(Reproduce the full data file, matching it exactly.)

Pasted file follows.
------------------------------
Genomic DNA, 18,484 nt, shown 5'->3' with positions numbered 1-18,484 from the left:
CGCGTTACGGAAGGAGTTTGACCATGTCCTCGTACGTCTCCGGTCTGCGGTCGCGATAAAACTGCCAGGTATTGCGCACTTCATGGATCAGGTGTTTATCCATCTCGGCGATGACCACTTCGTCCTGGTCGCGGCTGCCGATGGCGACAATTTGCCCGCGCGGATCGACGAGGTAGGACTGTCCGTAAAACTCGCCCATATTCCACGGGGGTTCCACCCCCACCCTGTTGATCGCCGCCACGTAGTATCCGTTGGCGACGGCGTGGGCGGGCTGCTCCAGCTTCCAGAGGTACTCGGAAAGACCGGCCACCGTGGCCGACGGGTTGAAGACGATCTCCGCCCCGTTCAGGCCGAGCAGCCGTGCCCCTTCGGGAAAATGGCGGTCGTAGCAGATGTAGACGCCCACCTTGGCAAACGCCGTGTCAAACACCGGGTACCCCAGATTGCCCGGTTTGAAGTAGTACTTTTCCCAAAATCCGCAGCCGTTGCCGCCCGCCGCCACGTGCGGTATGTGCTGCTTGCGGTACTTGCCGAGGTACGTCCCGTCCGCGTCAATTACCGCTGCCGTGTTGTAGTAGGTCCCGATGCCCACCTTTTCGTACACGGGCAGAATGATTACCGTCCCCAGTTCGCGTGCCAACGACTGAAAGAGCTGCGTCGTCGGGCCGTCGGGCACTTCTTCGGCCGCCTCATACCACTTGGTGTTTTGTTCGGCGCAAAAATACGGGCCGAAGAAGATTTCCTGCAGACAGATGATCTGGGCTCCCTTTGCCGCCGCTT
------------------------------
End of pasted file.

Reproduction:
Genomic DNA, 18,484 nt, shown 5'->3' with positions numbered 1-18,484 from the left:
CGCGTTACGGAAGGAGTTTGACCATGTCCTCGTACGTCTCCGGTCTGCGGTCGCGATAAAACTGCCAGGTATTGCGCACTTCATGGATCAGGTGTTTATCCATCTCGGCGATGACCACTTCGTCCTGGTCGCGGCTGCCGATGGCGACAATTTGCCCGCGCGGATCGACGAGGTAGGACTGTCCGTAAAACTCGCCCATATTCCACGGGGGTTCCACCCCCACCCTGTTGATCGCCGCCACGTAGTATCCGTTGGCGACGGCGTGGGCGGGCTGCTCCAGCTTCCAGAGGTACTCGGAAAGACCGGCCACCGTGGCCGACGGGTTGAAGACGATCTCCGCCCCGTTCAGGCCGAGCAGCCGTGCCCCTTCGGGAAAATGGCGGTCGTAGCAGATGTAGACGCCCACCTTGGCAAACGCCGTGTCAAACACCGGGTACCCCAGATTGCCCGGTTTGAAGTAGTACTTTTCCCAAAATCCGCAGCCGTTGCCGCCCGCCGCCACGTGCGGTATGTGCTGCTTGCGGTACTTGCCGAGGTACGTCCCGTCCGCGTCAATTACCGCTGCCGTGTTGTAGTAGGTCCCGATGCCCACCTTTTCGTACACGGGCAGAATGATTACCGTCCCCAGTTCGCGTGCCAACGACTGAAAGAGCTGCGTCGTCGGGCCGTCGGGCACTTCTTCGGCCGCCTCATACCACTTGGTGTTTTGTTCGGCGCAAAAATACGGGCCGAAGAAGATTTCCTGCAGACAGATGATCTGGGCTCCCTTTGCCGCCGCTT